Discover legacy content from, preserved for your reference.

Retro-futuristic (1920s-1950s) | FontShop
Please update your browser. Why?

Retro-futuristic (1920s-1950s)

Stephen Coles
Last edited October 02, 2015

“Raygun Gothic” is a catchall term for a visual style that incorporates various aspects of the Googie, Streamline Moderne and Art Deco styles when applied to 1920s–’40s science fiction environments, before the era of space flight. Here are some fonts in that genre, both cartoonish and more serious.

See also: Fast Fonts, Star Trek, Connected Chrome

Today is under construction

The extremely narrow Robotik was created by the British typeface designer David Quai and appeared with ITC in 1989. The figures are robust and strong and form tightly packed, bar-like lines. The characters' slim, narrow and angular forms suggest mechanical exactness and cool distance. The similarity of the forms are also reminiscent of machinery and the letters form chains of words. The... Read More

Fat people are harder to kidnap

Teknik font is the work of British designer David Quay and was inspired by the powerful geometric styles of the 1920s Soviet Constructivist movement. It is typographically categorized as an Egyptian style due to its slab serifs. Teknik is a strong, precise font suitable for a wide variety of headline applications.

The soil bean burns the beef

Mekanik font is the work of British artist David Quay and as the name suggests, this geometric typeface reflects the simplicity of mechanical sans serif type design. It is an echo of the type styles developed by the Soviet Constructivists in the early 1920s. Mekanik font is excellent for use where a feeling of precision and strength is desired.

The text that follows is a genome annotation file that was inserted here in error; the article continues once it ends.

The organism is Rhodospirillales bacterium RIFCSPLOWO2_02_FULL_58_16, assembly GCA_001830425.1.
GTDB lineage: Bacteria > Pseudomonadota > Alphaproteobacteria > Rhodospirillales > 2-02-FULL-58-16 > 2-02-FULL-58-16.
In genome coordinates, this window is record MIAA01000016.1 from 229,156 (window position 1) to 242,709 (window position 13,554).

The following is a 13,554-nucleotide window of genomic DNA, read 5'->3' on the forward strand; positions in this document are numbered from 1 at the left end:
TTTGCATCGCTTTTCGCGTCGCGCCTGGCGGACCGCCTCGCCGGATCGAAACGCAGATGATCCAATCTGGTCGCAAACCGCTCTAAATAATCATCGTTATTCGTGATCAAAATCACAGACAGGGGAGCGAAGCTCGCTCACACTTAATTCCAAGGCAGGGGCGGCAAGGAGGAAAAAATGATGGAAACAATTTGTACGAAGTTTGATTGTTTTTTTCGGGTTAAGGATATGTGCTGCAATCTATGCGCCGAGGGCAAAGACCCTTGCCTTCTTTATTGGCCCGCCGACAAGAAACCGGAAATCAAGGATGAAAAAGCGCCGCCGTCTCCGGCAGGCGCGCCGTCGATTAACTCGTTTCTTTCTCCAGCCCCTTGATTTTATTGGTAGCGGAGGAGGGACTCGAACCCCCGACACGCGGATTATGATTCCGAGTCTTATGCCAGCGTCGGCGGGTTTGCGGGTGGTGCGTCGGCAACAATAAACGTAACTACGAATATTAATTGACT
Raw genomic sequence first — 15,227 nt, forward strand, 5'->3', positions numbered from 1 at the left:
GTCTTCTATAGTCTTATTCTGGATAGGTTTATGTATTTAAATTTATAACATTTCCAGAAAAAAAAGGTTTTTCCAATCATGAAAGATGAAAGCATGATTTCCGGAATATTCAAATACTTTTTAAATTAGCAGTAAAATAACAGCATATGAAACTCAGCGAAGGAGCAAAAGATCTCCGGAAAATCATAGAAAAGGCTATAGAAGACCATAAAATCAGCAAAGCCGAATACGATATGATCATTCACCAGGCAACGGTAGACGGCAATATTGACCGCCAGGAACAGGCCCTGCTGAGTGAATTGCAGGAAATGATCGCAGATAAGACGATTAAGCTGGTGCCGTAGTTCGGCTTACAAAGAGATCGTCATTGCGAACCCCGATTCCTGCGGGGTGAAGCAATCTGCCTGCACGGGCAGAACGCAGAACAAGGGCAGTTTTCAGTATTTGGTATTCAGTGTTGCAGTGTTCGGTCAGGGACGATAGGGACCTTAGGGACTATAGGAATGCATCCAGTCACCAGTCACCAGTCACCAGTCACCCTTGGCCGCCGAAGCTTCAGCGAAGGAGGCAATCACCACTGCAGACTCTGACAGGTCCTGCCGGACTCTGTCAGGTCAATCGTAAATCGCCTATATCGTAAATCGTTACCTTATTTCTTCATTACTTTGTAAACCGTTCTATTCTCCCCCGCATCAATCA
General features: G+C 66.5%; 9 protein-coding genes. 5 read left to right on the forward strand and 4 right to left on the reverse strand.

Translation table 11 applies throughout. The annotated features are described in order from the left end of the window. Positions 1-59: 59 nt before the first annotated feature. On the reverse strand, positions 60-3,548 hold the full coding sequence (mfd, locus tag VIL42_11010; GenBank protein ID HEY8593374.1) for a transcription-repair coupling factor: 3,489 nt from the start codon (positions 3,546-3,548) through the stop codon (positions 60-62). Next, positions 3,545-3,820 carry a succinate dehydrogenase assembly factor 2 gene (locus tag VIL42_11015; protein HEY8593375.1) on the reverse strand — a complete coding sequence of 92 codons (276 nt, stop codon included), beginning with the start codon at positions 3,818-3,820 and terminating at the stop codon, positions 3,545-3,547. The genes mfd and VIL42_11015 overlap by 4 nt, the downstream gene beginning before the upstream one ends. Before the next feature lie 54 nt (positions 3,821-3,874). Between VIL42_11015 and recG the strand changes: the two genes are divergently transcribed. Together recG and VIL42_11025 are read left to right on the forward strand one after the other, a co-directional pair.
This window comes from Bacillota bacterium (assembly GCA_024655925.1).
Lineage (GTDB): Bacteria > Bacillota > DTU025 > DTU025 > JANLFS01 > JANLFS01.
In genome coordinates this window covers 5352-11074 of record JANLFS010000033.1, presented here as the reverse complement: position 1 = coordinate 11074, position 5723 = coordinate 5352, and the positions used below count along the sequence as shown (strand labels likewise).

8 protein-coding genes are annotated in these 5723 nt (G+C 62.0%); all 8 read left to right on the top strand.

Please carefully bang head

German artist Johannes Plass created the strongly crafted Linotype Atomatic in 1997. Linotype Atomatic seems to mirror the fast pace and technology of modern times, and is reminiscent of the metal lettering found on the backs of automobiles during the 1950s and 60s. The slight lean to the right gives an impression of speed and movement. Linotype Atomatic is intended exclusively for headlines in... Read More

Do not joke for the bathroom

ITC Vinyl was designed by J. Keith Moore, who was born in Germany but raised in Colorado. The typeface is a hybrid of Art Nouveau, street attitude, and 1950s design and was created with pen, ink, and French curves before being converted into digital fonts with Adobe Illustrator. ITC Vinyl is a family of four display faces in outline and solid designs with corresponding "sawtooth" variants for... Read More


Georg Trump
Bitstream 2016
David Quay
ITC 1989
David Quay
ITC 1990
David Quay
ITC 1988
Johannes Plass
Linotype 1997
Keith Moore
ITC 1995